‘Gamer’s Guide to Pretty Much Everything’ Gets Everything Pretty Much Wrong

Image Courtesy © Disney XD
Image Courtesy © Disney XD

All it took was the promise of seeing Stampy Cat on Disney XD’s newest TV show, Gamer’s Guide to Pretty Much Everything, and my 6-year-old begged for the free episode currently offered on iTunes. We’re a family that loves to play video games and watches the Disney Channel regularly, so it seemed like a match made in heaven… until we got a sneak peek at the pilot.

Stampy Cat kicks off the episode, as promised, gamely playing the part of an announcer (no pun intended) at the finals of a world gaming championship. No girl gamer shown in the finals, I noticed immediately, but knowing that there was a girl in the regular cast, I was willing to let it slide. But it turned out to be the portrayal of that girl that sealed my opinion: If the pilot is any indication, this is a show that plays on most of the worst stereotypes about gamers.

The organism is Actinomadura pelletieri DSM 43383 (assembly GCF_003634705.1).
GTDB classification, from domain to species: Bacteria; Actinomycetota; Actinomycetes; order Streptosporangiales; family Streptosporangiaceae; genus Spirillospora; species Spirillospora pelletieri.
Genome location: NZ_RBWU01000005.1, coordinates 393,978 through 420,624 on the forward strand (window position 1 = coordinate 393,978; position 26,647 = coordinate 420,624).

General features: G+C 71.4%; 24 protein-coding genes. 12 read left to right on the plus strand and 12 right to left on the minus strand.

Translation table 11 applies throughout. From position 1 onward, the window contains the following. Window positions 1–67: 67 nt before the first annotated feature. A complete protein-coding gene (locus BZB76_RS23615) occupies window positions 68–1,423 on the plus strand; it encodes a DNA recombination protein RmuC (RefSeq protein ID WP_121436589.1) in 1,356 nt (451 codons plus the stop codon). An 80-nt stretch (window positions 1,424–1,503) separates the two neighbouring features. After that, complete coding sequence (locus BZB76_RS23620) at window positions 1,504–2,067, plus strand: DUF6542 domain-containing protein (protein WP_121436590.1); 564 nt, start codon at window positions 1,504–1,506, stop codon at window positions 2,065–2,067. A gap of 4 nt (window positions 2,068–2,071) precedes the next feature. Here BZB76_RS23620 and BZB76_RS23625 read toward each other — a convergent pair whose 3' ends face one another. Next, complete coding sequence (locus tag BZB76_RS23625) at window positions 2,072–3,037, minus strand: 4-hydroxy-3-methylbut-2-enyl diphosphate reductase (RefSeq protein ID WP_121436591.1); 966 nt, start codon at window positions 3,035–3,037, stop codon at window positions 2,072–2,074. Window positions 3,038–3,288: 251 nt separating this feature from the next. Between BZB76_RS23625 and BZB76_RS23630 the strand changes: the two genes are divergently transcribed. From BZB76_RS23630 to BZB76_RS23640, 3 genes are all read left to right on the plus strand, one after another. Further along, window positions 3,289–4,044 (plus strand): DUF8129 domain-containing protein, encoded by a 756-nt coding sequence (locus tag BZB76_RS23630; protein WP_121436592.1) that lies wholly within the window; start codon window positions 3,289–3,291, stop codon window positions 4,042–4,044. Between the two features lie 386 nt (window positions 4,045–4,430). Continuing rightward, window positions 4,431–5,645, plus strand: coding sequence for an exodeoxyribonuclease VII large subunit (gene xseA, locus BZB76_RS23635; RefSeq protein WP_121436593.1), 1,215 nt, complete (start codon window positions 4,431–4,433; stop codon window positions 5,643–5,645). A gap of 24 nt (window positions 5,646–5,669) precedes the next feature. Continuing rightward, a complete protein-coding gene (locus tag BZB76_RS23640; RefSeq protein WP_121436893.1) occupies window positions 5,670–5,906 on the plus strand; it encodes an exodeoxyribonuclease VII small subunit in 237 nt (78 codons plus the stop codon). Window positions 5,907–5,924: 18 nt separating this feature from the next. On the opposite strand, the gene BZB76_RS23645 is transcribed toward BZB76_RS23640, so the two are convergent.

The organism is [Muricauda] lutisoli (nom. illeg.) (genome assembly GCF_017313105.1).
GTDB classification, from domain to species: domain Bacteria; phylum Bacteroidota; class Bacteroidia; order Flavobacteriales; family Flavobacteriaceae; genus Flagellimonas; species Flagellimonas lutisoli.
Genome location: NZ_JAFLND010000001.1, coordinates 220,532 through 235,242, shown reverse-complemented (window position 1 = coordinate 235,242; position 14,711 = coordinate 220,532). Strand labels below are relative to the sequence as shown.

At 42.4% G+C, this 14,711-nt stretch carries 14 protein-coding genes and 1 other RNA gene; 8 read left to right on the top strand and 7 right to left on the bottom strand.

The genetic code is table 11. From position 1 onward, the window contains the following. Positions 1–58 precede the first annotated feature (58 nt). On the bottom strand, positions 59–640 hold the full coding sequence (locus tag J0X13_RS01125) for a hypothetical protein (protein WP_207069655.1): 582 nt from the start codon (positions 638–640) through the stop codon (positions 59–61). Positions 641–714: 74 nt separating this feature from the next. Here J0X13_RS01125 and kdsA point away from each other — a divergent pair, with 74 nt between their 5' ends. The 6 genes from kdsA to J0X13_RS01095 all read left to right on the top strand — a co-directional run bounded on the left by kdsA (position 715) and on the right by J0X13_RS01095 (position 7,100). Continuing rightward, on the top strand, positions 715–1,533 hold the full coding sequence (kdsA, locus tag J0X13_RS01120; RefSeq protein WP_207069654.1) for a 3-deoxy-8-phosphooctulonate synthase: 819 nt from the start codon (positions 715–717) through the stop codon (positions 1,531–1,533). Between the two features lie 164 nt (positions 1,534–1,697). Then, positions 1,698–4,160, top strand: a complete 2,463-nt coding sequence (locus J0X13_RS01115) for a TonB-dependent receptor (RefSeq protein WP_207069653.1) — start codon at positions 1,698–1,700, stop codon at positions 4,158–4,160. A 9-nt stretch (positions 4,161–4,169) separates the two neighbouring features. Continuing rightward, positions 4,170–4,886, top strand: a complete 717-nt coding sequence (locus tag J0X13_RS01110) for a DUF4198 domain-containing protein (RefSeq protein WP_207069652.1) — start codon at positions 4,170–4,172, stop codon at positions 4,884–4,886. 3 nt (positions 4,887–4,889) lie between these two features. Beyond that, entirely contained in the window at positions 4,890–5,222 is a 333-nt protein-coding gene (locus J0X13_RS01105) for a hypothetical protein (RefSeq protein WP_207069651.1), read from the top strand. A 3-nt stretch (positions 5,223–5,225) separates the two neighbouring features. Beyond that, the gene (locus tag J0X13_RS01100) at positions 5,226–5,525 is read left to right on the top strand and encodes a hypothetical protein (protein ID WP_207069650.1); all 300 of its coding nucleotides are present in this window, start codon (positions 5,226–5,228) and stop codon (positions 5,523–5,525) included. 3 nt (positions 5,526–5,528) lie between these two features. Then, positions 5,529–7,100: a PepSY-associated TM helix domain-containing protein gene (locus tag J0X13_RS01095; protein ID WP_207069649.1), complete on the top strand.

Image Courtesy © Disney XD
Image Courtesy © Disney XD

Ashley shushes the others for loudly saying that she plays video games, bemoaning that her volleyball teammates will think less of her if they find out. In an age where almost every kid, girl or boy, plays games either on a smartphone or in the world of Minecraft, it seems like an out-of-date attitude for a character to have.

On top of that, Ashley could have served as a strong counterpart to pro-gamer Conor, with smarts and confidence in both herself and her own skills as a “gamer.” Instead, the character my daughter could have identified with (as an avid game player herself) is an easily-distracted ditz. The other gamers have problems with social skills and lack common sense. Is making fun of people who play video games really still a thing?

Gamer’s Guide to Pretty Much Everything premieres on July 22 on Disney XD. The channel is more directed at appealing to a young male audience, so perhaps that explains the stereotypes and depiction of Ashley. And, granted, this is a kids’ comedy show, so my expectations shouldn’t be high to begin with. But knowing that there are wonderful female characters on Disney XD’s shows (I’m looking at you, Star Wars Rebels), I can’t simply excuse it away. We’ll stick to Stampy Cat on YouTube instead.

Kelly Knox is a freelance writer in Seattle, WA, where she contributes to local parenting magazines. She also writes for StarWars.com, Geek & Sundry, Forever Young Adult, and more. You can find crafts and art projects for geeky families at her blog The St{art} Button.